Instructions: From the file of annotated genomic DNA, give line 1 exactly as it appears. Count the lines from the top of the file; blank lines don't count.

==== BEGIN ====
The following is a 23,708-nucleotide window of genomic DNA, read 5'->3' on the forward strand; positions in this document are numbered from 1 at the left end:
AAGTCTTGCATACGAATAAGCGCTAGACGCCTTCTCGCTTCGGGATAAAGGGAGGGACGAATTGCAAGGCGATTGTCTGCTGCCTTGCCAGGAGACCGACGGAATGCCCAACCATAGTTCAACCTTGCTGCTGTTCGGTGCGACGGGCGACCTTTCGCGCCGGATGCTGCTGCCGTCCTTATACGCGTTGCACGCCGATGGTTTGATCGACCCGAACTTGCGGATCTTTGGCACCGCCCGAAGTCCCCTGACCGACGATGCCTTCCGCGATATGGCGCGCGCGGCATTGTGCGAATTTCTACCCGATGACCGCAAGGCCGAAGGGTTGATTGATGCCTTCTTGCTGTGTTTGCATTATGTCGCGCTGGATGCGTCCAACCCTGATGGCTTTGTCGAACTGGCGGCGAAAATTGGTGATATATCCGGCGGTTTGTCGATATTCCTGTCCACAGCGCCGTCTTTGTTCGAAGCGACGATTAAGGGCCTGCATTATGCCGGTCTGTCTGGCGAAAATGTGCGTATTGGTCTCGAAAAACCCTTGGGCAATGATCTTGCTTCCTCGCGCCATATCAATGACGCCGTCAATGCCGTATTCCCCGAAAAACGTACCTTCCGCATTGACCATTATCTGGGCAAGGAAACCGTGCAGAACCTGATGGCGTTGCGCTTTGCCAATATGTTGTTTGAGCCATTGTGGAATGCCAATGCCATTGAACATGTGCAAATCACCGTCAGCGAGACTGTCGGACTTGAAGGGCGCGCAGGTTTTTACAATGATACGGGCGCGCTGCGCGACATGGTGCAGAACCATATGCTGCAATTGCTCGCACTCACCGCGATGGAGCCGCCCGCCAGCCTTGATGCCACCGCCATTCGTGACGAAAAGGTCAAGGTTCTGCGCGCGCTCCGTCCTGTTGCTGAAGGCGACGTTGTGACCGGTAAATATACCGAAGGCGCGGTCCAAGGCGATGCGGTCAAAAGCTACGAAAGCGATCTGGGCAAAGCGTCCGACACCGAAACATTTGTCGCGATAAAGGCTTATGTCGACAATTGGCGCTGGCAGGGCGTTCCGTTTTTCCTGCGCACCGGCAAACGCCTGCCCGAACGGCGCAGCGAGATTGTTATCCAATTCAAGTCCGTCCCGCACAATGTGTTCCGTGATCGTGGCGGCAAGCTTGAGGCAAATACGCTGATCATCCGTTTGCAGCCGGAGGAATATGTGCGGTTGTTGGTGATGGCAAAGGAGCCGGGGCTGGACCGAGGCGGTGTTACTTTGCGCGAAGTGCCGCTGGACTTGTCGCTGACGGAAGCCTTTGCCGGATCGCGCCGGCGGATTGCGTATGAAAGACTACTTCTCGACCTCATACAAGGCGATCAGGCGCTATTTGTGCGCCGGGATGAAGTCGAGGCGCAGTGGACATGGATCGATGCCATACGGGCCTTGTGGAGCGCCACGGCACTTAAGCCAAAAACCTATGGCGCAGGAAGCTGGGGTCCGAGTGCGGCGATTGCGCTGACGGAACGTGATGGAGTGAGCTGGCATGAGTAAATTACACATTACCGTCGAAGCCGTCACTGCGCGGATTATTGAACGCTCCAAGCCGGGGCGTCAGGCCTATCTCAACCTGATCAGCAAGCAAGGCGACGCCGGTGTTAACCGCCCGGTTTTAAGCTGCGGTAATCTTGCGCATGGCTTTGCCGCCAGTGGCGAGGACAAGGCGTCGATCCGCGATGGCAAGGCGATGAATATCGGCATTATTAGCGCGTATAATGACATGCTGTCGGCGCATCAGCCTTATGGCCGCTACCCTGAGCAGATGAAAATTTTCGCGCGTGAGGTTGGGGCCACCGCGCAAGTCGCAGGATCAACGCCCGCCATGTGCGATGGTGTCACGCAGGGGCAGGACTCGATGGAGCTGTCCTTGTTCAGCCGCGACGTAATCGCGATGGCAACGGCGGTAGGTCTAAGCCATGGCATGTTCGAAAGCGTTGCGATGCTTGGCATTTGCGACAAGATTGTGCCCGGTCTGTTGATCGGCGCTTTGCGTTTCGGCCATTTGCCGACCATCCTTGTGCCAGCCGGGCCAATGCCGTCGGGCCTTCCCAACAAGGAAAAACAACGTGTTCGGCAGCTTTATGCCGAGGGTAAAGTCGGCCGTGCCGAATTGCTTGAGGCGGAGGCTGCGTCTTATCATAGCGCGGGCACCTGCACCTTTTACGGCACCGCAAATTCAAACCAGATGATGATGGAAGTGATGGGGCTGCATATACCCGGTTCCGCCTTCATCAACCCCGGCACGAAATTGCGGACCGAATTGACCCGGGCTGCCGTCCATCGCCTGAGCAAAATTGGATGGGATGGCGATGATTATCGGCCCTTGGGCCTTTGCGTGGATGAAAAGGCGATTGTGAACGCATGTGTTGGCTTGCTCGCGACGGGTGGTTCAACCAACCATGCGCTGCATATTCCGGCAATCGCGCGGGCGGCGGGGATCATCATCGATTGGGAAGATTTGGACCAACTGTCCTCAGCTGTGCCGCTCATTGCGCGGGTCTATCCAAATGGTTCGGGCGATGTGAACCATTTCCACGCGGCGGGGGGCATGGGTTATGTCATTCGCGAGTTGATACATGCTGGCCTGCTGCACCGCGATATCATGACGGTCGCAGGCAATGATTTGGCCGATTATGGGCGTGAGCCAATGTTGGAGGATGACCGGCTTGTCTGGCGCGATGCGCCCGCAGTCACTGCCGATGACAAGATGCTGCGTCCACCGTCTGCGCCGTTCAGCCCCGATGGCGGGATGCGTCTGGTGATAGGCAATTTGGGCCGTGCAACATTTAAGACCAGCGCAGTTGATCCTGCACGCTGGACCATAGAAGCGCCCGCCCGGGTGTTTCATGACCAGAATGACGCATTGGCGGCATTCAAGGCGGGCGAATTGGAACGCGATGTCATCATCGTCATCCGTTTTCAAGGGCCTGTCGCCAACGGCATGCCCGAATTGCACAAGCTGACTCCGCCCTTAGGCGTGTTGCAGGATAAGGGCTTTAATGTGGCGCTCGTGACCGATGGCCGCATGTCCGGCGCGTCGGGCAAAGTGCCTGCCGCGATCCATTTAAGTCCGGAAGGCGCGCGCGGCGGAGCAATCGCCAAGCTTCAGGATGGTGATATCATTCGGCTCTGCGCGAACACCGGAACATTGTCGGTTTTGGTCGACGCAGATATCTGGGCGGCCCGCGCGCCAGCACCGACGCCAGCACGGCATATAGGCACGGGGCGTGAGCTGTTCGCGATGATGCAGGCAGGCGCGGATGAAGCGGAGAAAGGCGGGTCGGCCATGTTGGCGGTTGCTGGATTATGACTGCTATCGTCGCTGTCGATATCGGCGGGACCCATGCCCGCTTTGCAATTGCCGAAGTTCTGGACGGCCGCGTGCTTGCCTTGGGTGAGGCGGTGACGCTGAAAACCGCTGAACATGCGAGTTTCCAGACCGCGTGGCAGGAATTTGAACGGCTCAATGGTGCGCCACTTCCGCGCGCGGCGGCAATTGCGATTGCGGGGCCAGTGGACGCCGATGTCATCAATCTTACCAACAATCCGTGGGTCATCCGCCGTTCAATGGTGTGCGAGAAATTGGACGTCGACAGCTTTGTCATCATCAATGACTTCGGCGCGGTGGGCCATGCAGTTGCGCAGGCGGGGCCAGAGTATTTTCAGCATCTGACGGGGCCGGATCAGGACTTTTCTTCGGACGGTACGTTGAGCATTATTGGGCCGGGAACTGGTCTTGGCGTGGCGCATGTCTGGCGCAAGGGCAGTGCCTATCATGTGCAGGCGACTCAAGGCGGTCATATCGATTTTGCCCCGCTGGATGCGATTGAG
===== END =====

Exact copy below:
The following is a 23,708-nucleotide window of genomic DNA, read 5'->3' on the forward strand; positions in this document are numbered from 1 at the left end: